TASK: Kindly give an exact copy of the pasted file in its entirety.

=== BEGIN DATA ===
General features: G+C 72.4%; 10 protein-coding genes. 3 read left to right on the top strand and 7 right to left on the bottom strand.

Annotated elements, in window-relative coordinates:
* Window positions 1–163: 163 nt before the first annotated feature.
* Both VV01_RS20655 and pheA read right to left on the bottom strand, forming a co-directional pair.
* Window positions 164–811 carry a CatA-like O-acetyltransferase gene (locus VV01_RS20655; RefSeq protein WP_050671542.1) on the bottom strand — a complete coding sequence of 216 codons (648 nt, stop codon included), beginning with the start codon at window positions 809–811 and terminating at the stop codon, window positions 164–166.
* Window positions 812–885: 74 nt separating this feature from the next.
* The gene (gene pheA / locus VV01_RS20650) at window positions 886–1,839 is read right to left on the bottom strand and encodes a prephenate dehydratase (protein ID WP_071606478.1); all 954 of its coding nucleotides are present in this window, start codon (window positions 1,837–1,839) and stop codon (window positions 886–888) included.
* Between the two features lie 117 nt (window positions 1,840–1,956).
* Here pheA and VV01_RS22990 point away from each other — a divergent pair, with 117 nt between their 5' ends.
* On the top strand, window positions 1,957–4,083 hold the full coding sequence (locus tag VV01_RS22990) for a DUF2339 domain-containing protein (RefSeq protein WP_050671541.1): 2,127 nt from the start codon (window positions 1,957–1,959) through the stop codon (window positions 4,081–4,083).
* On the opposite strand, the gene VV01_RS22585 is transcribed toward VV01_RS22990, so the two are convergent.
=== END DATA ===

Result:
General features: G+C 72.4%; 10 protein-coding genes. 3 read left to right on the top strand and 7 right to left on the bottom strand.

Annotated elements, in window-relative coordinates:
* Window positions 1–163: 163 nt before the first annotated feature.
* Both VV01_RS20655 and pheA read right to left on the bottom strand, forming a co-directional pair.
* Window positions 164–811 carry a CatA-like O-acetyltransferase gene (locus VV01_RS20655; RefSeq protein WP_050671542.1) on the bottom strand — a complete coding sequence of 216 codons (648 nt, stop codon included), beginning with the start codon at window positions 809–811 and terminating at the stop codon, window positions 164–166.
* Window positions 812–885: 74 nt separating this feature from the next.
* The gene (gene pheA / locus VV01_RS20650) at window positions 886–1,839 is read right to left on the bottom strand and encodes a prephenate dehydratase (protein ID WP_071606478.1); all 954 of its coding nucleotides are present in this window, start codon (window positions 1,837–1,839) and stop codon (window positions 886–888) included.
* Between the two features lie 117 nt (window positions 1,840–1,956).
* Here pheA and VV01_RS22990 point away from each other — a divergent pair, with 117 nt between their 5' ends.
* On the top strand, window positions 1,957–4,083 hold the full coding sequence (locus tag VV01_RS22990) for a DUF2339 domain-containing protein (RefSeq protein WP_050671541.1): 2,127 nt from the start codon (window positions 1,957–1,959) through the stop codon (window positions 4,081–4,083).
* On the opposite strand, the gene VV01_RS22585 is transcribed toward VV01_RS22990, so the two are convergent.